Simply put – style is about you! Uh…yeah it really is that simple. Style is about embracing yourself. Thoroughly. It’s about having a ball. Every day. Doing something inappropriate. And not caring at all. Laughter. And lots of it. At jokes that no-one else ‘gets’ or which are just a tad ‘gutter’ for the well-heeled bourgeoisie. It’s about making every day just that little bit more theatrical. Wearing something a little pointless just because it makes you feel fantastic. Breaking the rules. Doing what isn’t ‘done’. And why? Well, just because. Swapping roles. Girls will be boys, and boys will be girls. Senseless decadence. Dancing by yourself (possibly in the buff…) Having lovers. Or multiples. Playing the vamp or the ingénue. Being melodramatic. Or gloriously nonchalant.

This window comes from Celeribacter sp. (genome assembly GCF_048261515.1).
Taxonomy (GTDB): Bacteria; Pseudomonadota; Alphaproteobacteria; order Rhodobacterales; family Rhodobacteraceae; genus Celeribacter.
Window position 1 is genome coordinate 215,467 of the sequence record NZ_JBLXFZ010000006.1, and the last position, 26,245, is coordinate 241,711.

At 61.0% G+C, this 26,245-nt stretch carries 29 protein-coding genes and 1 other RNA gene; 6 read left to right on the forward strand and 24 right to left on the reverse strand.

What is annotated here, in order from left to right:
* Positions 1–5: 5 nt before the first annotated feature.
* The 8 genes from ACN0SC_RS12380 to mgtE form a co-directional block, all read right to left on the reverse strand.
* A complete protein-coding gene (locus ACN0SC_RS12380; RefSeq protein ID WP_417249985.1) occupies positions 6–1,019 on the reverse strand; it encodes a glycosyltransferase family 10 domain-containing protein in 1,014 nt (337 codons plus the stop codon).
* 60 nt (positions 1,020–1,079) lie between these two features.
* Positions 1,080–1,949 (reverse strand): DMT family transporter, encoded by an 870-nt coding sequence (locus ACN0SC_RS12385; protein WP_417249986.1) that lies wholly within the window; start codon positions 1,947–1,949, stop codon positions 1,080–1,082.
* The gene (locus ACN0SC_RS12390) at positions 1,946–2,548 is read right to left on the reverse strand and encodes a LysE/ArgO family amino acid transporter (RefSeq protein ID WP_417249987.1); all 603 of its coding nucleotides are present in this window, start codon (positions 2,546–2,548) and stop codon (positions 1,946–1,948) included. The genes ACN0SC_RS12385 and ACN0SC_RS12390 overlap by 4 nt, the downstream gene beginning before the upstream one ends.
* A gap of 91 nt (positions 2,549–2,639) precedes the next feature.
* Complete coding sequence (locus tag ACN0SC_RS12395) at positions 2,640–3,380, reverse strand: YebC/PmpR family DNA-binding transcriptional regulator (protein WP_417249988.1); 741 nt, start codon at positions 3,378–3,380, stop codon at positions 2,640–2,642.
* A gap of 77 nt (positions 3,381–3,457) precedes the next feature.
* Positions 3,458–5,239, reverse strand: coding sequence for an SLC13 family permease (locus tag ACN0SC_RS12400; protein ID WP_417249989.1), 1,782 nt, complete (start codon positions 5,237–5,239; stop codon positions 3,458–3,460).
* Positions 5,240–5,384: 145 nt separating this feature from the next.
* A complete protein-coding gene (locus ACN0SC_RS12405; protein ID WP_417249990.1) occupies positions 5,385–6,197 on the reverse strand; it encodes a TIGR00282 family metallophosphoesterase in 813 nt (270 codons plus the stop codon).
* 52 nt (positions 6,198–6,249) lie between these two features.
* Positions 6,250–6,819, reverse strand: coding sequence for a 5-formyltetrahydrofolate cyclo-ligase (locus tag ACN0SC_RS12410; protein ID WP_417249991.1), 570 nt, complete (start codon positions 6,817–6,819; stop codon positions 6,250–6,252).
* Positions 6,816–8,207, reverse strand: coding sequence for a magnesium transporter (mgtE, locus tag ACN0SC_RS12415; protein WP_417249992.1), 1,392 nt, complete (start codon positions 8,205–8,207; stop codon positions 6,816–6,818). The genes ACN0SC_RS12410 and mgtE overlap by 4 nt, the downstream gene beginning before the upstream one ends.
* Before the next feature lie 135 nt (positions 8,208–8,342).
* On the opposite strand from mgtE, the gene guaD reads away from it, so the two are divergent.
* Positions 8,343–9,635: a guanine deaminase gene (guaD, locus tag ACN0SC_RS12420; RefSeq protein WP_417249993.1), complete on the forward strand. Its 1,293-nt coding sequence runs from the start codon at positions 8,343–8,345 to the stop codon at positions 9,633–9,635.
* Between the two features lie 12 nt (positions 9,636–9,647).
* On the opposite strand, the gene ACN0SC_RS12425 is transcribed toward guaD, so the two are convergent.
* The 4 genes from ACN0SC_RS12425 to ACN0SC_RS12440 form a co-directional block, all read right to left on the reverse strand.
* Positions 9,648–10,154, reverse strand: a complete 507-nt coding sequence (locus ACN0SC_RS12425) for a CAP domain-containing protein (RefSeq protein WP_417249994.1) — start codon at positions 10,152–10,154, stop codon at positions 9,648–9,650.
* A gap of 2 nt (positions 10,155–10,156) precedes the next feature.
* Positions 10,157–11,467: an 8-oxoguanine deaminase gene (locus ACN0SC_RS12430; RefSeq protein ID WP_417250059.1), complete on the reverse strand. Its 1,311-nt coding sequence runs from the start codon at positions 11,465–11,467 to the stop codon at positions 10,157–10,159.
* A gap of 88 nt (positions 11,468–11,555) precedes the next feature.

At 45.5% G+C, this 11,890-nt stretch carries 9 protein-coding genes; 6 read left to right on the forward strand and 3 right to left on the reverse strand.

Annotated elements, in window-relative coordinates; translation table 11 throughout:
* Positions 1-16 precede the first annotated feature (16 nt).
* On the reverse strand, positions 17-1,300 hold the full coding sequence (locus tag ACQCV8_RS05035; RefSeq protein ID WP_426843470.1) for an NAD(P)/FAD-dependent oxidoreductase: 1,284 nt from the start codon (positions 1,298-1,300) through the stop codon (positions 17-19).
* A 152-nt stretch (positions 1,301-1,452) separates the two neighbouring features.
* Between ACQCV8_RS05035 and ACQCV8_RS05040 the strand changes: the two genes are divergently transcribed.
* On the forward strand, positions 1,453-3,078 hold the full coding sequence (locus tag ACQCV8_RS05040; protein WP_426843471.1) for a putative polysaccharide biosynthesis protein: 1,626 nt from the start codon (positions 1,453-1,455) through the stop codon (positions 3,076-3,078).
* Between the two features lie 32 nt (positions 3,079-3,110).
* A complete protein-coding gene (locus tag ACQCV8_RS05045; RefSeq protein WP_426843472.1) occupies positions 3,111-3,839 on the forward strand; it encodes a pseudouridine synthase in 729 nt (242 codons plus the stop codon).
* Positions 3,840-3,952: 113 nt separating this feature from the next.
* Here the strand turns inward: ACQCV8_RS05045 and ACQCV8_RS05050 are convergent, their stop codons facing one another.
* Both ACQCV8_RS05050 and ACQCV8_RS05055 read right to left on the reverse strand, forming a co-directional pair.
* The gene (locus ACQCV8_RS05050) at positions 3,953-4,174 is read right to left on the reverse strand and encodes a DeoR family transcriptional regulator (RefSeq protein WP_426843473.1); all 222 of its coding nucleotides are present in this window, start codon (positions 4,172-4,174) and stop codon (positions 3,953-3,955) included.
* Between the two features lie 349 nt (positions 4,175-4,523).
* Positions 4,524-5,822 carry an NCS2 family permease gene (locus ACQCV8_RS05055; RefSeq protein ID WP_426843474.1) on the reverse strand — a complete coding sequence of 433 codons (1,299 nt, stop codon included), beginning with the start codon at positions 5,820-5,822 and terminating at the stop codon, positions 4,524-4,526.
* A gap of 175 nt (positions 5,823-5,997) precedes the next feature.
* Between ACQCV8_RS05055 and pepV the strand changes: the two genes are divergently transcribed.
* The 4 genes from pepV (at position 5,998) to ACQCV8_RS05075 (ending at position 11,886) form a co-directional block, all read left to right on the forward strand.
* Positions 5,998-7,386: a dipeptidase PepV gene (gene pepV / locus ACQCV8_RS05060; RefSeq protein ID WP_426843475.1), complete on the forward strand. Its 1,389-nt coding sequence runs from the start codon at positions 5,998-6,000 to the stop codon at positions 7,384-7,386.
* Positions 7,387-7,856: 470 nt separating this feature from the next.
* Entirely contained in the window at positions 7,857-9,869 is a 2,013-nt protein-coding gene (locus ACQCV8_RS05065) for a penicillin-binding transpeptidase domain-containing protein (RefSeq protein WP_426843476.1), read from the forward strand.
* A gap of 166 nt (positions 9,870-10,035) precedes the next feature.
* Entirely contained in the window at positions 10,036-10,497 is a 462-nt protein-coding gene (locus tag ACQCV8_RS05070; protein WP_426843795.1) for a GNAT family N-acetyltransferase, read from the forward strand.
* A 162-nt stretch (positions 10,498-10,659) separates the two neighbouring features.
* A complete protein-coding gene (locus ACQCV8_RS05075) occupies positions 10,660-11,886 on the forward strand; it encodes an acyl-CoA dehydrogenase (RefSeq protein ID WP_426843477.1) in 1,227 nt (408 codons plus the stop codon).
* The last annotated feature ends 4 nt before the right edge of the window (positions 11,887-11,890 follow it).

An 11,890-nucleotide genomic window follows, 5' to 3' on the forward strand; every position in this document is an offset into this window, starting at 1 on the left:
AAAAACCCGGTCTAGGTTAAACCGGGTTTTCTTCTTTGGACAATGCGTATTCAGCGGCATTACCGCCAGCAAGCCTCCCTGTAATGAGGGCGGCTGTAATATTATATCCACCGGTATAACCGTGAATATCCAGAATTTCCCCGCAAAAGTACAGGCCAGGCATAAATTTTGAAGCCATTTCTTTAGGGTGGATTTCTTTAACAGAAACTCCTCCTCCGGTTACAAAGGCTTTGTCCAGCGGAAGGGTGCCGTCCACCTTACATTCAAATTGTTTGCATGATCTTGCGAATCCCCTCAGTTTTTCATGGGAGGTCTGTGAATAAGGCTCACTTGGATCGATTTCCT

I pursue it religiously. It’s like my personal quest for the Holy Grail, but better … because it possibly entails having a professional hairdresser come to cut my bangs daily and getting away with wearing thigh-high leather stripper cuissardes when I am nearing 60. This enigmatic concept of ‘style’ is oh-so-much more than a list of “Do’s and Don’ts” (as hilarious as those are – I must confess to loving a good dose of ‘Go Fug Yourself’… B-grade celebrities … they really should be punished for raping quality pieces of rag). It is infinitely more than a guide to ‘What’s in and what’s out’ (the only painful joke slightly more vomit inducing than the sight of Miley Cyrus in a Herve Leger dress is the concept of the “trend”… there is a reason why most of that shit just ends up in a bin…) And, before you scream ‘elitist bitch’ – it really isn’t about the labels (well…mostly anyway)

It’s really about personalities. Memorable ones. Think Chanel - it wasn’t just about delicious tweed jacket ‘ladies-who-lunch’ suits, pearls and of course ‘every- 19 -

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It is about being inspired by past stories and creating your own ...